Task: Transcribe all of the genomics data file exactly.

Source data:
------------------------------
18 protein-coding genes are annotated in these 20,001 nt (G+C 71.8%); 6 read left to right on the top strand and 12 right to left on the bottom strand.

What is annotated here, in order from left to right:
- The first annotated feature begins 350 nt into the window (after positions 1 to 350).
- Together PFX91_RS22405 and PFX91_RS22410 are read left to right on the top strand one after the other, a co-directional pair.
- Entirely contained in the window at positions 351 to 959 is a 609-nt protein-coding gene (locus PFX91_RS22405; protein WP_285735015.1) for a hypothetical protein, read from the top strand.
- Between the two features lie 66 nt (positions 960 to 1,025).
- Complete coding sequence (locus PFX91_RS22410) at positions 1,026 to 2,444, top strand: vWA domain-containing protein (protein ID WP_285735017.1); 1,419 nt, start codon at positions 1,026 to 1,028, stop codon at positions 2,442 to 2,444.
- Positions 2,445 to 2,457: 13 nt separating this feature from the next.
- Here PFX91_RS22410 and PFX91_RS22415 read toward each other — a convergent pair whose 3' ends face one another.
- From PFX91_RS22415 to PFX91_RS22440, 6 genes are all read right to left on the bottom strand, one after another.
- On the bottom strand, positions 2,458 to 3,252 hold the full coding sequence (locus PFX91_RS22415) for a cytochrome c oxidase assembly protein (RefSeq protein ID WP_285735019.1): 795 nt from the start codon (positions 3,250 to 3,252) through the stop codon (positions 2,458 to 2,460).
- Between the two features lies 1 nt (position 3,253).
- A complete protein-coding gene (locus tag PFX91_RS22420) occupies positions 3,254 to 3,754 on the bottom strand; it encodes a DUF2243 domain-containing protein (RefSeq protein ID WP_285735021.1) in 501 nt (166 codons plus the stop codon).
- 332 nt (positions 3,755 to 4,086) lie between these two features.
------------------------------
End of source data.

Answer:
18 protein-coding genes are annotated in these 20,001 nt (G+C 71.8%); 6 read left to right on the top strand and 12 right to left on the bottom strand.

What is annotated here, in order from left to right:
- The first annotated feature begins 350 nt into the window (after positions 1 to 350).
- Together PFX91_RS22405 and PFX91_RS22410 are read left to right on the top strand one after the other, a co-directional pair.
- Entirely contained in the window at positions 351 to 959 is a 609-nt protein-coding gene (locus PFX91_RS22405; protein WP_285735015.1) for a hypothetical protein, read from the top strand.
- Between the two features lie 66 nt (positions 960 to 1,025).
- Complete coding sequence (locus PFX91_RS22410) at positions 1,026 to 2,444, top strand: vWA domain-containing protein (protein ID WP_285735017.1); 1,419 nt, start codon at positions 1,026 to 1,028, stop codon at positions 2,442 to 2,444.
- Positions 2,445 to 2,457: 13 nt separating this feature from the next.
- Here PFX91_RS22410 and PFX91_RS22415 read toward each other — a convergent pair whose 3' ends face one another.
- From PFX91_RS22415 to PFX91_RS22440, 6 genes are all read right to left on the bottom strand, one after another.
- On the bottom strand, positions 2,458 to 3,252 hold the full coding sequence (locus PFX91_RS22415) for a cytochrome c oxidase assembly protein (RefSeq protein ID WP_285735019.1): 795 nt from the start codon (positions 3,250 to 3,252) through the stop codon (positions 2,458 to 2,460).
- Between the two features lies 1 nt (position 3,253).
- A complete protein-coding gene (locus tag PFX91_RS22420) occupies positions 3,254 to 3,754 on the bottom strand; it encodes a DUF2243 domain-containing protein (RefSeq protein ID WP_285735021.1) in 501 nt (166 codons plus the stop codon).
- 332 nt (positions 3,755 to 4,086) lie between these two features.